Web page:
^ONTYrOOL, PAST & PRESENT. ¡ No. IiXXXlII. yOTES UPON IR TREYOR WILLIAMS. To the Editor of the Pontypool Free Press. From the diary of an officer of the Kipg's Guards who marched with him during the years 1644 and 1645, we find that it was on the 11th of September that Sir Trevor was committed The king arrived at Raglan on the 7th from the city of Hereford. That city being then besieged by the Scots, on the 3rd he marched to Bromyard in order to raise the siege of Hereford. The enemy, hearing of his approach, retired on the 1st. On the 4th, he, with his own regiment, went to Hereford, where he knighted the Lieutenant-Governor, Sir Throgmorton, and Sir William Z, Layton, the Lieutenant-Colonel of his Life- guards of Foot." On the 5th he went to Leo- minster on the 6th—" Satterday, the King determined to goe to Aburgeny, but 'twas altered his Majesty went to Hereford." On the fullowing day, the 7th, he marched to Raglan, his guards being quartered at Trygare and in the neighbouring district. On the 11th the king, attended by his guards, went to Abergavenny, in order to commit five gentle- men who were accused of being" chief hinder- el's from releving Hereford," the accused per- sons being Sir Trevor Williams (" but he was bayled,") Mr Morgan of T. (Qu., Tredegar?) Mr Herbert of Coldbrook (the name of the other, M r Baker, he leaves blank.) It may be remarked, as showing the insecurity of the times, that in a list he gives of the principal gentry of the county, he gives the names of Morgan of Tredegar and St'r William Herbert of Coldbrook as adherents of the king. Sir Trevor Williams and both Mr William Baker and Mr Henry Baker he leaves without any observation as to which party they were con- tidered to adhere. Langebby" Castle he de- scribes as strong and inhabited and fortified; sixty men in it." Whii.-fc we are upon the subject of the arrest cf Sir Trevor Williams, it may be as well to look at the real state of the country, and the cause of the distrust that existed be- tween the king's immediate personal attend- ants and council and the country gentlemen, and not accept the statement of the chaplain of an adherent as final and conclusive as to the disloyalty of some of the gentry of this and the adjining counties. It is well known that the license allowed to their troops by many of the royalist commanders had disgusted many of the king's truest and most sincere friends. In order to proceed upon sure ground, I will take a few extracts from the royalist Lord Clarcn- e m's History. Gerrard was the king's general I In Z-1 ever South Wales. It was intended to raise more troops for the king's service, "And no- thing can be here more wondered at, than that the king should amuse himself about forming new army in countias which had been vexed and worn out icxth the oppressions of his own t¡.oúp.s, and the license of those governors whom ha had put over them." Again, the king" went c, zn A. o T:. et the commissioners for South Wales at AuC'gavenny, the chief town in Monmouth- shir?. And as they were' for the most part OI.OT58 of the best quality, and the larger J1tlap of those counties, so they had mani- fested great loyalty and affection, trom the bc- ginning of the war, by sending many good re- giments to the army, and with them their sons and brothers and nearest kindred, many of whom had lest their lives bravely in the field. But he found in a short time that, either by the continijed successes of the parliamentary armies in all places, or by the renewed smart which the presence of their governor, Geueral Gerrard, gave them (who had been and continued to be a passionate and most un- flivilxull cultivator of the affections of the people, as having governed them u ith extraordinary rigour, and with as little courtesy and civility towards the gentry, as towards the common people.") When the king bad to relieve Here- ford, To provide for this there could be no better way found out than to direct the sheriffs of those Welsh counties to summon their posse comdatus, whereby the king was persuaded to hope that there would be men enough to wait upon him in that expedition. But it was quicky discovered that this expedient had raised an unruly spirit that could not easily be suppressed again for the discontented gentle- n Z!1 men of those counties, now they had gotten the people legally together, put them in mind of the injuries they had received from Gene- ral Gerrard, and the intolerable exactions they lay under, which would undoubtedly be in- creased if he continued in that government.' So they provided a long list of grievances, from all which they desired to be relieved.. All this was so sturdily urged, that a body of no less than four thousand men conti- nued together many days, and would not be separated till the king was ev(.n compelled to give them satisfaction in the particular they most insisted upon, which was the removal of General Gerrard from having any command over them." When we have such a picture of the state of the country as this, drawn, be it remembered, by the royalist historian himself, we may well hesitate before we believe Sir Trevor and his as- sociates guilty of disloyalty to their sovereign. It must be remembered that the arrests took place after the remonstrance, and it seems very probable that that proceeding was resorted to as a punishmeTif for having dared to show the grievances un<k r which the country laboured, and using perhaps uncourteous language in supporting th.ir complaints against their ty- rannic governors. J. B. -:0:-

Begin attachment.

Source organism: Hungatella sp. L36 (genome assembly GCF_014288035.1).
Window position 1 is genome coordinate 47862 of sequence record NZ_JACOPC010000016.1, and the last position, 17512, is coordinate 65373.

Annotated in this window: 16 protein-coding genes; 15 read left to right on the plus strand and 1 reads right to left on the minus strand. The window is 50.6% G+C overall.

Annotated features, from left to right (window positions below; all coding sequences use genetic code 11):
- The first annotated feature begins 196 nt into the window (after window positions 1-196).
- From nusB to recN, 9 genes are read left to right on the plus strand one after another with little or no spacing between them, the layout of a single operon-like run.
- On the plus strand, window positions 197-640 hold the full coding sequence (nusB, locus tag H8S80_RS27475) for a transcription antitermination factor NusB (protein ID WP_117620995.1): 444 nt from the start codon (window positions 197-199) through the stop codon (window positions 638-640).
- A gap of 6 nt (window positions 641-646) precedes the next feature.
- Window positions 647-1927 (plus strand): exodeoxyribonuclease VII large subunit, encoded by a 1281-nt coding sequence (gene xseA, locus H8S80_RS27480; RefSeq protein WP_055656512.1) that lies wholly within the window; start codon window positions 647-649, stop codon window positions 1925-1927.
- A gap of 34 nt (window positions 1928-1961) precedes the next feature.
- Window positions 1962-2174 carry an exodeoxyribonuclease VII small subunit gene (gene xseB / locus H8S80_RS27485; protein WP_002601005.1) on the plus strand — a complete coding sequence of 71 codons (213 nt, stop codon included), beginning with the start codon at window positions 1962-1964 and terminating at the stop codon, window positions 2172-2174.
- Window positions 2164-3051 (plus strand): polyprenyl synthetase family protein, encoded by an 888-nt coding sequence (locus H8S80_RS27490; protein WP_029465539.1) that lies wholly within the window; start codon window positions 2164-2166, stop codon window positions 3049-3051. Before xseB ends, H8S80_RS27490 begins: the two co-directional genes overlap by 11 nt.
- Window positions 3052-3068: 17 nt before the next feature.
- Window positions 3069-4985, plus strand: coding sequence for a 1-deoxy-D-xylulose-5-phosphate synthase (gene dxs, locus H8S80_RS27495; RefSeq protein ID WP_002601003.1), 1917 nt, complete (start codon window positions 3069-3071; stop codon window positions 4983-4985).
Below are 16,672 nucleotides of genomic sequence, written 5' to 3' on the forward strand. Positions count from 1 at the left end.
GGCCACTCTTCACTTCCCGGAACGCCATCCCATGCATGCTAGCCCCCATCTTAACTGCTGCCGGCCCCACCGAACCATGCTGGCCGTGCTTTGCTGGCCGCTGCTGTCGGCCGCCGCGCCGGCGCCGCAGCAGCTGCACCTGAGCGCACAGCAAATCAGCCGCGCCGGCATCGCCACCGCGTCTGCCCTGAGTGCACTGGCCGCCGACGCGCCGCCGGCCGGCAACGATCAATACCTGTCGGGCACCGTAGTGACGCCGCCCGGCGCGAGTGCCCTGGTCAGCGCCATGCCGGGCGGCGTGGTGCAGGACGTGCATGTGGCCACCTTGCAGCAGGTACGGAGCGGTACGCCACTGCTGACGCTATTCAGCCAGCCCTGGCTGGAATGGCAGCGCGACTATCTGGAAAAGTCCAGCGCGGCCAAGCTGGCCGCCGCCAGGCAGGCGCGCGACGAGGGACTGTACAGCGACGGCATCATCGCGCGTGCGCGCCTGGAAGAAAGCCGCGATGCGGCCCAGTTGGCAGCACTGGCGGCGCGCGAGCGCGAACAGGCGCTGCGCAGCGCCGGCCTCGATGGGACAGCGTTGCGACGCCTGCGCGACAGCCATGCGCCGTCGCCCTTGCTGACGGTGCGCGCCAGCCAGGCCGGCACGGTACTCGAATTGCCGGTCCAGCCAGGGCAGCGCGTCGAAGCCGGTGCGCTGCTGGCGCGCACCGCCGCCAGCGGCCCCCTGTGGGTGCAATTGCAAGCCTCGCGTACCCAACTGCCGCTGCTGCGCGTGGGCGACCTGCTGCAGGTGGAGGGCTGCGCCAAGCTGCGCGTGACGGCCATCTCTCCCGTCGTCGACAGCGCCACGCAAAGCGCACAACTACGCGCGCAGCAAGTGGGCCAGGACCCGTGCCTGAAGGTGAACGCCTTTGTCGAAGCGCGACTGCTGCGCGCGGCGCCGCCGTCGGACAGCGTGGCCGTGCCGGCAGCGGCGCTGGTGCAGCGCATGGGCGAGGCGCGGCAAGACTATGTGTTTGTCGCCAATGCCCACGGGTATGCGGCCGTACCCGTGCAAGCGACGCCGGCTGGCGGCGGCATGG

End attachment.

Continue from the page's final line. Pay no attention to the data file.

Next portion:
Are the patent" of Bryant and .Mai" Pray tell mr, till further, uhu in it you choose Tneir bes; special* — do tell UlE, pray ? I'll tell you, most readily, —listen to me. And the fact, then, most widely make known; From danger, through fire. with their matches you are free, For bey light on no box bu their own À. M. Ii.